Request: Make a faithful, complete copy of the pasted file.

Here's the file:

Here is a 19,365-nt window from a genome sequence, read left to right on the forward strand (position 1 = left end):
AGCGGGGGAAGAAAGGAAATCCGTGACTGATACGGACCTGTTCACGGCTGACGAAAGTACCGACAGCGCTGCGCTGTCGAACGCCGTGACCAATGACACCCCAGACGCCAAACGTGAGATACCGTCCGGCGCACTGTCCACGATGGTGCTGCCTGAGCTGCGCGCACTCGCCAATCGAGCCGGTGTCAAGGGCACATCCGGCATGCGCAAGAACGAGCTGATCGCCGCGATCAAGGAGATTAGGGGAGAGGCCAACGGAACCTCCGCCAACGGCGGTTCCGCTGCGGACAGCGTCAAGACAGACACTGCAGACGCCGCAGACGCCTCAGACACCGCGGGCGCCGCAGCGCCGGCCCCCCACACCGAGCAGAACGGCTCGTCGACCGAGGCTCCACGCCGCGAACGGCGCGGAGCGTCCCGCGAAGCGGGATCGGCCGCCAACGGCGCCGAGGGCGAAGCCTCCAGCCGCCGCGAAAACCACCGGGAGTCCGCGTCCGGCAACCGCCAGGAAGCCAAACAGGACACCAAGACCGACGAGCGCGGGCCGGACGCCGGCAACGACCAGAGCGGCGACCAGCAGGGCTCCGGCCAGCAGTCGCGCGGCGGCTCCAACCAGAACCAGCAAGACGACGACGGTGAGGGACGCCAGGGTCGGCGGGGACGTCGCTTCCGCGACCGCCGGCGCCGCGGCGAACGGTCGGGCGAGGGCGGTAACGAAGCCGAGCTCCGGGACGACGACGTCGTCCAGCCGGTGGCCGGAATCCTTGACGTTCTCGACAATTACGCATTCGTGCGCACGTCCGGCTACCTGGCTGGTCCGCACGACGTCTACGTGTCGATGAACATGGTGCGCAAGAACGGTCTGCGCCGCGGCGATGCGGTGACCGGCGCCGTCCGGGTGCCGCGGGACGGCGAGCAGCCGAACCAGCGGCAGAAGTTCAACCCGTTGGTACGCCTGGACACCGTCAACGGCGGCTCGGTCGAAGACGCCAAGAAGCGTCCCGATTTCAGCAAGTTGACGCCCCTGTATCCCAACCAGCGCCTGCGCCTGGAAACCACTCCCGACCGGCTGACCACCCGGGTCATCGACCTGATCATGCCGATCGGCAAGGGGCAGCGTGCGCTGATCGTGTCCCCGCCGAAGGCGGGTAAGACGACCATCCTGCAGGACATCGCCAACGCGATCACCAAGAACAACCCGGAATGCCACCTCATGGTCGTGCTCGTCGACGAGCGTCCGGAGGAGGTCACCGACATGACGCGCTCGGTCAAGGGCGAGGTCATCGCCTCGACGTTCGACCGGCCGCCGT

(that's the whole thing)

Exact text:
Here is a 19,365-nt window from a genome sequence, read left to right on the forward strand (position 1 = left end):
AGCGGGGGAAGAAAGGAAATCCGTGACTGATACGGACCTGTTCACGGCTGACGAAAGTACCGACAGCGCTGCGCTGTCGAACGCCGTGACCAATGACACCCCAGACGCCAAACGTGAGATACCGTCCGGCGCACTGTCCACGATGGTGCTGCCTGAGCTGCGCGCACTCGCCAATCGAGCCGGTGTCAAGGGCACATCCGGCATGCGCAAGAACGAGCTGATCGCCGCGATCAAGGAGATTAGGGGAGAGGCCAACGGAACCTCCGCCAACGGCGGTTCCGCTGCGGACAGCGTCAAGACAGACACTGCAGACGCCGCAGACGCCTCAGACACCGCGGGCGCCGCAGCGCCGGCCCCCCACACCGAGCAGAACGGCTCGTCGACCGAGGCTCCACGCCGCGAACGGCGCGGAGCGTCCCGCGAAGCGGGATCGGCCGCCAACGGCGCCGAGGGCGAAGCCTCCAGCCGCCGCGAAAACCACCGGGAGTCCGCGTCCGGCAACCGCCAGGAAGCCAAACAGGACACCAAGACCGACGAGCGCGGGCCGGACGCCGGCAACGACCAGAGCGGCGACCAGCAGGGCTCCGGCCAGCAGTCGCGCGGCGGCTCCAACCAGAACCAGCAAGACGACGACGGTGAGGGACGCCAGGGTCGGCGGGGACGTCGCTTCCGCGACCGCCGGCGCCGCGGCGAACGGTCGGGCGAGGGCGGTAACGAAGCCGAGCTCCGGGACGACGACGTCGTCCAGCCGGTGGCCGGAATCCTTGACGTTCTCGACAATTACGCATTCGTGCGCACGTCCGGCTACCTGGCTGGTCCGCACGACGTCTACGTGTCGATGAACATGGTGCGCAAGAACGGTCTGCGCCGCGGCGATGCGGTGACCGGCGCCGTCCGGGTGCCGCGGGACGGCGAGCAGCCGAACCAGCGGCAGAAGTTCAACCCGTTGGTACGCCTGGACACCGTCAACGGCGGCTCGGTCGAAGACGCCAAGAAGCGTCCCGATTTCAGCAAGTTGACGCCCCTGTATCCCAACCAGCGCCTGCGCCTGGAAACCACTCCCGACCGGCTGACCACCCGGGTCATCGACCTGATCATGCCGATCGGCAAGGGGCAGCGTGCGCTGATCGTGTCCCCGCCGAAGGCGGGTAAGACGACCATCCTGCAGGACATCGCCAACGCGATCACCAAGAACAACCCGGAATGCCACCTCATGGTCGTGCTCGTCGACGAGCGTCCGGAGGAGGTCACCGACATGACGCGCTCGGTCAAGGGCGAGGTCATCGCCTCGACGTTCGACCGGCCGCCGT